TJC: Revised Survey Process and Tougher Job for LSC Surveyors

By A.J. Plunkett

Expect The Joint Commission (TJC) to get tougher on water management and infection control, preconstruction risk assessments, workplace violence protections, and kitchen safety.

Don’t be surprised if TJC Life Safety Code®(LSC) surveyors go into places you may not have seen them venture into in years past. The same goes for clinical surveyors, who literally may be getting up in your kitchen—and possibly in the kitchens of any on-site commercial food service if it serves patients or residents.

During one of the ever-popular sessions at the American Society for Health Care Engineering (ASHE) annual conference, top TJC executives reviewed problems and solutions, and offered a rundown of what facility and compliance managers can look forward to during upcoming surveys.

That will include a new water management standard, potential new workplace violence standards, and perhaps revisions to emergency management requirements. In addition, the Environment of Care orientation session is being eliminated, with elements moved to other areas of the process.

Originally scheduled for September, the live ASHE conference was canceled and moved to an all-virtual platform held October 5–7 due to the coronavirus pandemic, which also put a hold on surveys in mid-March.

With CMS approval, surveys for initial accreditation to participate in Medicare resumed in May, as they could be done virtually—offering the greatest protection against COVID-19, and less pressure and interference for organizations already in the throes of patient surge.

Survey visits increasing

TJC started slowly, doing only 38 virtual surveys in May. Then as patient surge came under control in some areas, they conducted 96 more on-site surveys. Finally by September, the number of on-site visits was up to 386, said Tim Markijohn, MBA/MHA, CHFM, CHE, field director for LSC surveyors.

The first week of October alone, TJC had already done 152 surveys on-site and 130 virtually, said Markijohn, and they were expecting to ramp up even more in November and December.

As TJC has indicated in the last few months, they are using several factors to determine whether to conduct an on-site visit, he said. That includes when a facility is due for triennial survey, whether the organization is actively caring for a surge of COVID-19 patients, and whether it is safe to send surveyors into that region.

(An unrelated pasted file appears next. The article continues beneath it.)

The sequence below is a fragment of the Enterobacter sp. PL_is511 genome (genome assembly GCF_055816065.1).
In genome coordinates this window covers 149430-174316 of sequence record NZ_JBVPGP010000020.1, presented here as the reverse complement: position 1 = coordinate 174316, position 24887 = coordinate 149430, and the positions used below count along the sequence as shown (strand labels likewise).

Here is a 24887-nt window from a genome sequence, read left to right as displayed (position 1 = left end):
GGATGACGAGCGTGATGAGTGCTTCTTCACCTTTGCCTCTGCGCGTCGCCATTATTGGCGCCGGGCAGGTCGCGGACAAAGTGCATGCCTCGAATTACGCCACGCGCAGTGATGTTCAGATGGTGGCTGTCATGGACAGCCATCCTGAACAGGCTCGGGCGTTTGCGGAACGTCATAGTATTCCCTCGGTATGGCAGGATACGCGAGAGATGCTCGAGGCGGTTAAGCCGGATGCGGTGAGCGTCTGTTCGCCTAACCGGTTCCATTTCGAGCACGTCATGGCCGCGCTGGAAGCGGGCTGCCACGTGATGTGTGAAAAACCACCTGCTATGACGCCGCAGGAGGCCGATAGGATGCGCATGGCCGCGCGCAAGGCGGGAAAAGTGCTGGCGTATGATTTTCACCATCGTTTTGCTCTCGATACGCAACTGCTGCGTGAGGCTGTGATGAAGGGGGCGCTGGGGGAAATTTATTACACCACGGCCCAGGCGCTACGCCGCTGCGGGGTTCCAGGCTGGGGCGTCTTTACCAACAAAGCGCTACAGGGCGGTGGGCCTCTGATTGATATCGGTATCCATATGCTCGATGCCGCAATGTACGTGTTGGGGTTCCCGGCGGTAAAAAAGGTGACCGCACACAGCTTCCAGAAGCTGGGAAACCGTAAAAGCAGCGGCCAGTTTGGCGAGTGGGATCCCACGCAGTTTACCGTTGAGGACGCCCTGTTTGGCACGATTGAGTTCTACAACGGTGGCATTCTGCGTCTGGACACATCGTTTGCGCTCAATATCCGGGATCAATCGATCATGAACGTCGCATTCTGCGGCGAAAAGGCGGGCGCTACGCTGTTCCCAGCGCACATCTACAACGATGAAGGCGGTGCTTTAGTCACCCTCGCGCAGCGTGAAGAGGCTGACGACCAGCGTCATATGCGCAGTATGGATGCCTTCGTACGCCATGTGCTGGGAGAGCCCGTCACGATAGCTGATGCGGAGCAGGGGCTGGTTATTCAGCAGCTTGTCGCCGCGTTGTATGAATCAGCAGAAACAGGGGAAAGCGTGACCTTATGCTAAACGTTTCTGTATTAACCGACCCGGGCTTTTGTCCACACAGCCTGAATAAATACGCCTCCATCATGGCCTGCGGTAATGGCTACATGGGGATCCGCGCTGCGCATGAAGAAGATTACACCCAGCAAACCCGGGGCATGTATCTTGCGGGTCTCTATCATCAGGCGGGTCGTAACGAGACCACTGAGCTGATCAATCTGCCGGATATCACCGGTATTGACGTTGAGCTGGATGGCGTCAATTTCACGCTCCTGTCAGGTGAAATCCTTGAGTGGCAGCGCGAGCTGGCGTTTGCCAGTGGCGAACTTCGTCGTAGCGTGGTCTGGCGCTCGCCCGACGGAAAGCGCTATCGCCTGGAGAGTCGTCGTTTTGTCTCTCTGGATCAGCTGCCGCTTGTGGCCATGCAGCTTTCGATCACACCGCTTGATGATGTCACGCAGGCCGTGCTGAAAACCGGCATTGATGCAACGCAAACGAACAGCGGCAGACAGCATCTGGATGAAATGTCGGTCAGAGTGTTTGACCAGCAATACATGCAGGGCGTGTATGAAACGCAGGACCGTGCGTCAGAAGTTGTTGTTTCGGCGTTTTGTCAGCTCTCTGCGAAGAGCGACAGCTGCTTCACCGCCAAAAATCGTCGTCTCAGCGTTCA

TJC developed an online dashboard, available to the public, to determine the most recent infection rates in a county or city and evaluate who is ready for survey, Markijohn said. That tool, dubbed the COVID Community Prevalence Dashboard, crunches information from a variety of sources to show a community’s infection rate within two weeks.

The tool can be found under the Resources tab on the top right of TJC’s main page, then clicking on the Research link on the left, then clicking on Operations Support Research, and finally scrolling down to the COVID dashboard link. The dashboard will give you some of the same information that TJC is using to determine if it will show up for survey, which will still be largely unannounced as required by CMS.

However, TJC won’t share what thresholds they use to determine when infection rates are too high, Markijohn said—in part because the thresholds keep changing as COVID-19 surge continues to fluctuate across the country.

Before anyone arrives, your TJC account executive should be reaching out to discuss the state of your organization’s response to the public health emergency (PHE), if you have your Emergency Operations Plan (EOP) activated, and how many COVID-19 patients you are currently treating. TJC has also encouraged hospitals and other organizations due for survey to contact their account executive if they are experiencing a patient surge.

When surveyors do arrive, expect a discussion about your hospital’s response to the PHE to be among the first items on the agenda. That will include whether your organization has activated its EOP and, if so, whether you’ve accepted or implemented any of the CMS 1135 waivers that provide flexibility on several Life Safety and Environment of Care requirements.